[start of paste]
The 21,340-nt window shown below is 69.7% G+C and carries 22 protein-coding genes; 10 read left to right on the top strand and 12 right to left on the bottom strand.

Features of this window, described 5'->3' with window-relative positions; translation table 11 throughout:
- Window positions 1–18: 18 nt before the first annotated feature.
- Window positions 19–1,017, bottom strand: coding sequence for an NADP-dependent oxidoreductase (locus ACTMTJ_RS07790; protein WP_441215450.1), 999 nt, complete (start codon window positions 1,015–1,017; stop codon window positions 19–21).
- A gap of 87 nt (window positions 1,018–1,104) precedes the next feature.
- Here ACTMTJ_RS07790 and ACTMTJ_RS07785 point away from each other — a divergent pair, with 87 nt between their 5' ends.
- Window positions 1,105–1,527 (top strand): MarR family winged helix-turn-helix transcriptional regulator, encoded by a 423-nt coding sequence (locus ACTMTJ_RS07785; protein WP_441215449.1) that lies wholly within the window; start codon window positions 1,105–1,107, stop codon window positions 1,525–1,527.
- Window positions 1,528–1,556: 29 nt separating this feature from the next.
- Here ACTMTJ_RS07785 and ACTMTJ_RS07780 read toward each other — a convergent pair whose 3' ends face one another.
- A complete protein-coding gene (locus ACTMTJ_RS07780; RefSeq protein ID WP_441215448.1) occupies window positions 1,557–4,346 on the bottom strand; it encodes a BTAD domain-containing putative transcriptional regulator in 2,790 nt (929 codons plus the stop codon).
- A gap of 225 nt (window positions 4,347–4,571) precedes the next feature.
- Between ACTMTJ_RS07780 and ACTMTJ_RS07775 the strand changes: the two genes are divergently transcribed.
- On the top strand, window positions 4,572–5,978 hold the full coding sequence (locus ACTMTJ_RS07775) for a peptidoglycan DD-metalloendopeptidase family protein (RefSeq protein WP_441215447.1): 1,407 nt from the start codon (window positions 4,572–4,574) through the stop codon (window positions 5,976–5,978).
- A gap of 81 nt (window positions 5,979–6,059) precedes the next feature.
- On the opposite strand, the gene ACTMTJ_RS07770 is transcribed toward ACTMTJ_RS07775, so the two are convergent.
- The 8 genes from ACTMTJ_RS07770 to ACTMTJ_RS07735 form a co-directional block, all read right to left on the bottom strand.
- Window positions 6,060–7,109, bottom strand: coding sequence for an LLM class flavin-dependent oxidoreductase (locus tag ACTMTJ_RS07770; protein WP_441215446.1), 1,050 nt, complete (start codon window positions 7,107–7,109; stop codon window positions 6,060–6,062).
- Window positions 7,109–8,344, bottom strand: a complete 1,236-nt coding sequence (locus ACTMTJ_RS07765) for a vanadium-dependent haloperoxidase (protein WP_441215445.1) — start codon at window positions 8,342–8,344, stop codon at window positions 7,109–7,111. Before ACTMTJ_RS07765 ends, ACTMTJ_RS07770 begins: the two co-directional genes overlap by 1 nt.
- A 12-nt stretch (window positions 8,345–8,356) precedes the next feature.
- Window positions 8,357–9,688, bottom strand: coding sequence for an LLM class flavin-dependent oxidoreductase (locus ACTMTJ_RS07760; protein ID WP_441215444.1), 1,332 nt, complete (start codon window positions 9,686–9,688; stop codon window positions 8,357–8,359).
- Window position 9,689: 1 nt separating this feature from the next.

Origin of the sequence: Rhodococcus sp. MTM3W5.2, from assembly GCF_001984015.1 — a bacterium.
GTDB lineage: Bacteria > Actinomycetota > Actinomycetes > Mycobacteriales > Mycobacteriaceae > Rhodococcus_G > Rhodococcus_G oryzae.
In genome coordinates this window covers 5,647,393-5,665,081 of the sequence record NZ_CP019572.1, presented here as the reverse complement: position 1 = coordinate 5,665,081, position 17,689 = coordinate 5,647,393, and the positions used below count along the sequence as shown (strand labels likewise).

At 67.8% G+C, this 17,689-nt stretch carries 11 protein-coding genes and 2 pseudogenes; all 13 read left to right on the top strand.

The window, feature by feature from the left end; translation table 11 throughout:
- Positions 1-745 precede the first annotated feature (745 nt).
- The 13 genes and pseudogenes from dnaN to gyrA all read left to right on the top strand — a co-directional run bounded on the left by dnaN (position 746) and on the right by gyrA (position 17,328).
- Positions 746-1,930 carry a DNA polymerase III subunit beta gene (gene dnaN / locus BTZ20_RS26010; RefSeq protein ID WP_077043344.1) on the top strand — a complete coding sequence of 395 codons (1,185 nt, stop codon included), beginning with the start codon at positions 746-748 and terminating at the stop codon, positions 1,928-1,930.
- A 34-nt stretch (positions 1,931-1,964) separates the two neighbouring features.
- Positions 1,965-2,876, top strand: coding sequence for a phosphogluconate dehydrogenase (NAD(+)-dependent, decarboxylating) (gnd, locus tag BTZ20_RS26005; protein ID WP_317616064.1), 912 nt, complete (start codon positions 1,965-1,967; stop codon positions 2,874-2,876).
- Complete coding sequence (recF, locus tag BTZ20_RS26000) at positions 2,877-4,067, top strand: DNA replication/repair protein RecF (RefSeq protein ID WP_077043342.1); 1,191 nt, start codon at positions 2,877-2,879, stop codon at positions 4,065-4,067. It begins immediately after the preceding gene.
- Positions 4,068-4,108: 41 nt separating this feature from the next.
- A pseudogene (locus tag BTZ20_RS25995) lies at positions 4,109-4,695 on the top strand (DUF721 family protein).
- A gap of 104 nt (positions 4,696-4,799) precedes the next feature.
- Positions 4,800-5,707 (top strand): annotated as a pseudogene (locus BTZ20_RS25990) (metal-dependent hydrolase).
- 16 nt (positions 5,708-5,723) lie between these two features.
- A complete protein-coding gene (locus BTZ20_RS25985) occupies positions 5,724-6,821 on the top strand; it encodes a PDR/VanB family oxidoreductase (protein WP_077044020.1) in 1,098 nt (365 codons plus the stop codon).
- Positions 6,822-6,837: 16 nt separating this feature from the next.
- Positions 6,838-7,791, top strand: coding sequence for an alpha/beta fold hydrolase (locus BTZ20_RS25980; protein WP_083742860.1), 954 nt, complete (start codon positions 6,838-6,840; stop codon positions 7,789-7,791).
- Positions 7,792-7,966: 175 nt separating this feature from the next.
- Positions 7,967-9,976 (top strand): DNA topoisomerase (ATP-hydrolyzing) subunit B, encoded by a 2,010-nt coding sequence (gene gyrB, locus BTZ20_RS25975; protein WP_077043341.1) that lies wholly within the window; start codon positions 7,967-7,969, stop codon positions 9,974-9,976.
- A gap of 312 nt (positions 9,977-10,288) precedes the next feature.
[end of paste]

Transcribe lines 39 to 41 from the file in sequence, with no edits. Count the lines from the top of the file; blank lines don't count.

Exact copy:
- Positions 6,822-6,837: 16 nt separating this feature from the next.
- Positions 6,838-7,791, top strand: coding sequence for an alpha/beta fold hydrolase (locus BTZ20_RS25980; protein WP_083742860.1), 954 nt, complete (start codon positions 6,838-6,840; stop codon positions 7,789-7,791).
- Positions 7,792-7,966: 175 nt separating this feature from the next.